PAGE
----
However, we still face significant challenges. The application of national laws revealed numerous divergences in supervisory practices across Member States. To address this challenge, the SSM has developed a policy stance to attain a more harmonised and consistent fit and proper supervision. The Draft guide to fit and proper assessments (undergoing a public consultation which closed in end-January 2017) is the outcome of this work. Coupled with the EBA’s suitability guidelines (whose revision is scheduled to be finalised this summer) and the amendments foreseen to the CRD, this should bring further progress towards harmonisation.

Looking ahead, the ECB would like to see full transposition of the CRD by all Member States and further alignment of transposition. Legislative asymmetries are undesirable, because they imply that board members cannot be measured with the same yardstick across the banking union. The ECB would also like to see greater alignment on how and when candidates should be assessed by the supervisor. A revision of CRD in this respect would be much welcome. The supervisor should act in this field as a ‘gatekeeper’, ensuring that all members of the boards are suitable since the start and during all mandates. From a prudential perspective, fit and proper assessments should be conducted by the banks or its shareholders before appointments, and by supervisors at least before the board member takes up its position (ex-ante assessments). Experience shows that it is much more difficult to remove members once they are appointed and the reputational risk for the institution is also much higher.

It is essential to understand that fit and proper tests are not tick-in-the-box exercises; they need to be proportionate, taking into account the specificities of each institution (its size, nature and complexity, namely of the business model) and of the position to be undertaken (executive or non-executive, Chairman, Chairman of committees, etc). The assessment must stem from an individual analysis and will always include a certain amount of discretionary judgment by the supervisor.

Finally, it should be kept in mind that the real impact of fit and proper testing is not easily measurable. We are frequently asked about the number of rejections as a tentative indication of the effectiveness of the tool. That measure is often misleading. Banks and shareholders are primarily responsible for appointing suitable board members. The increasing clarity and transparency on the requirements that need to be met will contribute, over time, to a better ex-ante selection by banks, based on the criteria enshrined in the law and further detailed by the supervisor.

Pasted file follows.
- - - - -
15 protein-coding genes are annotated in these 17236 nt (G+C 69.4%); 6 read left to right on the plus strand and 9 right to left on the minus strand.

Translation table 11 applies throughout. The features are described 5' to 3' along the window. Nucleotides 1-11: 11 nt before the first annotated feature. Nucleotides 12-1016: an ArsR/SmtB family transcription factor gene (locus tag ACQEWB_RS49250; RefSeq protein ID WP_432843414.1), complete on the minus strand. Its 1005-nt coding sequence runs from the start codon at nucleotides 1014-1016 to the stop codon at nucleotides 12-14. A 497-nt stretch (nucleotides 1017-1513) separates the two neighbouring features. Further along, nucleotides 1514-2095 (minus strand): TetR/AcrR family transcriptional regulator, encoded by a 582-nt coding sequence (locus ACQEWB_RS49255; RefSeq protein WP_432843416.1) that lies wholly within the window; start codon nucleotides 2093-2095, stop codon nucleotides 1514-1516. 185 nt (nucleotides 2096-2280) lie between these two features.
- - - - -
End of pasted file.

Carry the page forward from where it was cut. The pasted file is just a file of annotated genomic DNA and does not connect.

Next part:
5. Conclusions

To wrap-up this discussion, I would like to draw three broad conclusions.

First, banking supervision is an organic process made of a variety of steps and instruments, each linked to the others. Some instruments provide support to bank solvency more directly, others more from a distance. All are important, because if the latter fail, the former are at risk. Corporate governance supervision, and fit and proper assessment within it, are very good examples of this.

Second, the ECB has made, in the last two years, a quantum leap in making its own supervisory process sound and systematic, by introducing on its own SREP. I believe that our SREP, though little known outside, is at the frontier of the supervisory profession. Its different parts sum up to a complete analysis of all sources of risk, and encompass, at least in principle, all supervisory instruments, including specifically governance supervision. By its nature, governance supervision is less subject to precise quantification and measurement, and relies more on subjective supervisory judgement. In relation to this, and more generally, we need to keep in mind that supervision is not an exact science, which can be conducted following a fully codified methodology. Whether it will become so in the future is a question for academics. Since for now it is not, it is essential that legislation and standards do not try to limit, beyond a certain point, the room for supervisory discretion, lest making the whole supervisory process unworkable and ineffective. This point is particularly important in Europe now, while the legislators are engaged in the first major revision of our banking law since the launch of the banking union.